After a troublesome Q3 growth report on Friday and analysts signaling to the trade war between the US and rising interest rates, Chinese stocks rallied this Monday. In fact, not only rallied but are actually on track to make it one of their biggest gaining days since 2015.
This remarkable rebound on Monday came shortly after Beijing made significant efforts to buoy markets by reassuring investor confidence following the steep selloffs of recent weeks. By noon, the CSI 300 index of companies on both the Shanghai and Shenzhen stock exchanges was up by 4.4%. This makes for its largest gaining day in three years.
The trend was echoed in Hong Kong, with the Hang Seng China Enterprises Index of Chinese companies also jumping by 3.3%. This would make it its best day since October 2017. Even the technology company Tencent that’s seen its profits affected by tight Chinese gaming regulations also saw a jump of 4%.
China Stocks Rally but No End to Volatility
The crippling selloffs, particularly in tech, over the past couple of weeks, look to be over, at least for today. After a dismal period that saw 23% fall from the MSCI Asia ex-Japan index, the markets are rallying back. Global Market Strategist at JPMorgan Asset Management Kerry Craig said:
“After what has been a tense and terse month for Asia equities as a whole, they’re taking a breather, but that’s not to say volatility is going away… If China sneezes, the rest of the region catches a cold. The A-shares market has suffered a significant sell-off this year, so the rebound is expected after it’s been so volatile.”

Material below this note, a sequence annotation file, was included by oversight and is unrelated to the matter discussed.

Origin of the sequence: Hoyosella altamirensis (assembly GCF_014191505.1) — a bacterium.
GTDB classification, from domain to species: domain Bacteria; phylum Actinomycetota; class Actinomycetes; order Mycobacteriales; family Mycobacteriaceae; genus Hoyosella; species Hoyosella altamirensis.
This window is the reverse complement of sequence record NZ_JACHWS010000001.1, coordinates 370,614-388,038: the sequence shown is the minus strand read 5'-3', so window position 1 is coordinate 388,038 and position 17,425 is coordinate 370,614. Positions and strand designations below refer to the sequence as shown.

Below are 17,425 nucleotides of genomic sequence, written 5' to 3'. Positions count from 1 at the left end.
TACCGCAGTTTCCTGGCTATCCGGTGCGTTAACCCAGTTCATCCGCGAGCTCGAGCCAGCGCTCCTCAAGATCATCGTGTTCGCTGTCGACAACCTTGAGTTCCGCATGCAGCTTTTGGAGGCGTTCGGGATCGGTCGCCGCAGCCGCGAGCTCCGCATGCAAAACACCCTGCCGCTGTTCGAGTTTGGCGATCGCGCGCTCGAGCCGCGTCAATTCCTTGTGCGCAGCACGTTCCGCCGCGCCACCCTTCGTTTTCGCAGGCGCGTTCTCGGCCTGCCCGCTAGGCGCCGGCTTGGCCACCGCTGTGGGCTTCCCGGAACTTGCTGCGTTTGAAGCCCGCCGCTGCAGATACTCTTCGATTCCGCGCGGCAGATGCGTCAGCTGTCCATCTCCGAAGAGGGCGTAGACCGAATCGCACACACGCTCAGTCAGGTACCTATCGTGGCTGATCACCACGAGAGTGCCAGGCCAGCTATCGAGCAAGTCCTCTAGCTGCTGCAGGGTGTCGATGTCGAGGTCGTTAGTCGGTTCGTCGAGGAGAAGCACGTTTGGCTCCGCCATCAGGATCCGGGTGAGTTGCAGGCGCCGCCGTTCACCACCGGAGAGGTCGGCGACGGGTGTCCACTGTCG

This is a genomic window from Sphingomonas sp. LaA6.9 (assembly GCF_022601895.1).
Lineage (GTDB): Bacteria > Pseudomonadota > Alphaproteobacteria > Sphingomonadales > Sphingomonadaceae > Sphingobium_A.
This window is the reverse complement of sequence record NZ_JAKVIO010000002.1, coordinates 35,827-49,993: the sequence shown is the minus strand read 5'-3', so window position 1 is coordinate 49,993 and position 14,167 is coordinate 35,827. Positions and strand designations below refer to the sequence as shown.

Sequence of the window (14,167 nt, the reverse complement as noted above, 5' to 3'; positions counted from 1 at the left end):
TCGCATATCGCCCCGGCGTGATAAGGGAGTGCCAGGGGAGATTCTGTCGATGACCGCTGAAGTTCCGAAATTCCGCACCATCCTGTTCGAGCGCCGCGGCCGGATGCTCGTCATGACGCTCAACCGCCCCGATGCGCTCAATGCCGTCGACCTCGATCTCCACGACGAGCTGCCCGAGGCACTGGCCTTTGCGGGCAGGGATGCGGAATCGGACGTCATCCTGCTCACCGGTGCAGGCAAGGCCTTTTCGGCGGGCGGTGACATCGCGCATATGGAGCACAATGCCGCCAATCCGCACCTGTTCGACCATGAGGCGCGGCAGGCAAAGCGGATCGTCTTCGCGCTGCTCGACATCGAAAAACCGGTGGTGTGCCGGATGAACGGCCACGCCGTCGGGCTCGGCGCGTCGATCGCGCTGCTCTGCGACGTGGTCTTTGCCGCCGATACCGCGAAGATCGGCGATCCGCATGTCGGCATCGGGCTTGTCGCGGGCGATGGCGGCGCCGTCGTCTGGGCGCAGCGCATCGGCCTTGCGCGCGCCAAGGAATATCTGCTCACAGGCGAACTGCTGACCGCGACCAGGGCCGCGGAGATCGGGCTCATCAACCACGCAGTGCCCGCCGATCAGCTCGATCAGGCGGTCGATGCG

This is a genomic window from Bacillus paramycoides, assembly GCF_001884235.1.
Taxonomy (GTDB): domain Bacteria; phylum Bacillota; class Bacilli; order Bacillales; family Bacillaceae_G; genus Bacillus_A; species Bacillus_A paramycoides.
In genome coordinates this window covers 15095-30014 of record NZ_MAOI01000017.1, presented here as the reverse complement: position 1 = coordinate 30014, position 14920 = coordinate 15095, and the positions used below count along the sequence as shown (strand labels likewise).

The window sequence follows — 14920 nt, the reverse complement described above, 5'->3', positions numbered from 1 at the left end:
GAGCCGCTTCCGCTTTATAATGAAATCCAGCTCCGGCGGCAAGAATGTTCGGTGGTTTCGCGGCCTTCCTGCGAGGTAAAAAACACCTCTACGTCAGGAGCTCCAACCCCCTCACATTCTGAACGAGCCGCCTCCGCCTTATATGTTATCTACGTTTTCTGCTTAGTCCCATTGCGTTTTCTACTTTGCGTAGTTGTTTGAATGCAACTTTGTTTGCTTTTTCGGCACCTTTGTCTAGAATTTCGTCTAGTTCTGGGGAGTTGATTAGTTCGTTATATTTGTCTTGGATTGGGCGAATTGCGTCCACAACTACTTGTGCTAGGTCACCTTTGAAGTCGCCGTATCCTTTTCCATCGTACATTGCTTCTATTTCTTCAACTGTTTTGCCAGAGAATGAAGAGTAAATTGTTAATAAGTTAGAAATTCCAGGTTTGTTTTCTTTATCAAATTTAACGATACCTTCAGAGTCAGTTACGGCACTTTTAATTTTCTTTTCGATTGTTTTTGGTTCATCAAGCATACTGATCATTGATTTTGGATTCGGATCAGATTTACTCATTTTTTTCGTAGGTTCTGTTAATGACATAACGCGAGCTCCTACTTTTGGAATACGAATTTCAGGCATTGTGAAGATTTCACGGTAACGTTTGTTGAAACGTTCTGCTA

Intervention from Authorities
Monday’s bounce-back happened after an intervention from China’s central bank, the securities watchdog, and China’s banking and insurance regulator, who told state media last Friday that the authorities would take the necessary measures to help markets, and that the slump in equities was no reflection on China’s domestic economic health.
Among these measures, the central bank pledged to ensure liquidity in the banking system and the Chinese authorities revealed temporary changes to individual income tax law including special deductions.
This attempt at bolstering confidence came on the back of a weaker-than-expected third quarter growth report of 6.5%.
China’s equity market takes the lead as the worst performing major global market this year, falling 25% from its peak earlier this year, and taking a toll on its national currency. Technology stocks have fared worse recently in the region, with Tencent shares dropping by almost 40% since their height in January.
Featured image from Shutterstock.